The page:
Tuesday, 23 June 2009

The Civil War goes Global

For D.P.

In session three of what the fish had taken to calling my 'cultural enrichment programme', he asked me to take him to one of my regular haunts. He said he hoped it would help him figure out where I went wrong.

I took him to a little place in Shoreditch. 'I've only been here once,' I said, 'but they do make an excellent Sazerac.'

'Fine,' the fish countered, 'but does our waiter know who said: "when sorrows come, they come in battalions"? How do you suppose you will ever learn anything if you persist in such ignorance.'

The poor waiter's skin-tight jeans and trendy tousled hair were no match for the fish's aggressive contempt. The waiter turned his head toward me, as if to ask for help, though he looked surprised when I finally spoke up: 'if you want to know the answer, go and buy your own fish.'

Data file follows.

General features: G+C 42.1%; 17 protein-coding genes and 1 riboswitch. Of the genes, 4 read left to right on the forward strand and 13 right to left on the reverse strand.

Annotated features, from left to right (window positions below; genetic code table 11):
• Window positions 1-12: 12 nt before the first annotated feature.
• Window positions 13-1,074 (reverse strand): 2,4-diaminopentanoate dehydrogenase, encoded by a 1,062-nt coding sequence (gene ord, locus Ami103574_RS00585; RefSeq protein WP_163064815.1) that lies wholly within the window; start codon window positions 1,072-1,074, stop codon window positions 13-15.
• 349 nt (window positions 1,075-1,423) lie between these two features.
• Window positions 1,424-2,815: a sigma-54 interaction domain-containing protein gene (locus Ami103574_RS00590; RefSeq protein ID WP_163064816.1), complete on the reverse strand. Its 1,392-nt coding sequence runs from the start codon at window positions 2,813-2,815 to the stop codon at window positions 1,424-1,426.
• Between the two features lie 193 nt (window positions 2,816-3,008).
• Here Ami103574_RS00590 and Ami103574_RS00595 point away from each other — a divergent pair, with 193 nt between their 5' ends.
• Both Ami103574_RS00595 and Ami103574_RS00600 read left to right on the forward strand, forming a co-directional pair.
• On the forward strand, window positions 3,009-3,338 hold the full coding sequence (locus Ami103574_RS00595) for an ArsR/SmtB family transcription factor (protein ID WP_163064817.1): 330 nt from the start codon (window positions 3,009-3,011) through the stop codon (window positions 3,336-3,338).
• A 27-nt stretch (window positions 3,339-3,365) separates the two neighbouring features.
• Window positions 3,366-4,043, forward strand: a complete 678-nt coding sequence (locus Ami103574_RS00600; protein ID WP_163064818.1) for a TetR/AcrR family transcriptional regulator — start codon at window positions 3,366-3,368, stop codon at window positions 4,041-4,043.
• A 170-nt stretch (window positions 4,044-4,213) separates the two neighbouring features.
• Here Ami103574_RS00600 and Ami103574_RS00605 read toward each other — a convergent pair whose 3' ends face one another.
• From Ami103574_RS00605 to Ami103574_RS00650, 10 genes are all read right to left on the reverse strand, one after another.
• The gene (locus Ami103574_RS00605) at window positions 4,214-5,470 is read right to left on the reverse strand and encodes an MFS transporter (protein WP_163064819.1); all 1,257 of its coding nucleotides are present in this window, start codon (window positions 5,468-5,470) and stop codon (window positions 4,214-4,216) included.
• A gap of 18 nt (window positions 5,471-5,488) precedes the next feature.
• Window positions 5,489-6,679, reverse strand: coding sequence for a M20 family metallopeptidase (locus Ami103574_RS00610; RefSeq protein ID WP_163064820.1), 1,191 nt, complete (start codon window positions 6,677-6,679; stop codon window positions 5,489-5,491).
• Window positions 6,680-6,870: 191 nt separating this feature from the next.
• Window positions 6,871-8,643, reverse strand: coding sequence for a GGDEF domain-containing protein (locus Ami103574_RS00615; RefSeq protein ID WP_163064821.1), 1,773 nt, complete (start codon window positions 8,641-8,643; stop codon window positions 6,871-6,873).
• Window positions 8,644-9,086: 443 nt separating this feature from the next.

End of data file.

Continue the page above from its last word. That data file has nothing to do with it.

Surprisingly the fish laughed loudly and said, 'that's funny, I don't know either.' He slammed his empty lowball on the glass-topped table, making an awful sound. 'Another round, young man, and one on the house!' Many made-up faces turned to stare at his outrageous behaviour.

He fixed me with judgemental eyes and asked what I hoped to gain from my purchase. I was becoming uncomfortable with the nature of our relationship. 'I rather gathered,' I said, 'that I paid for you to answer those sorts of questions, not to ask them.'

'You know,' he said after a lengthy pause, 'you cannot write poems about fish forever.'

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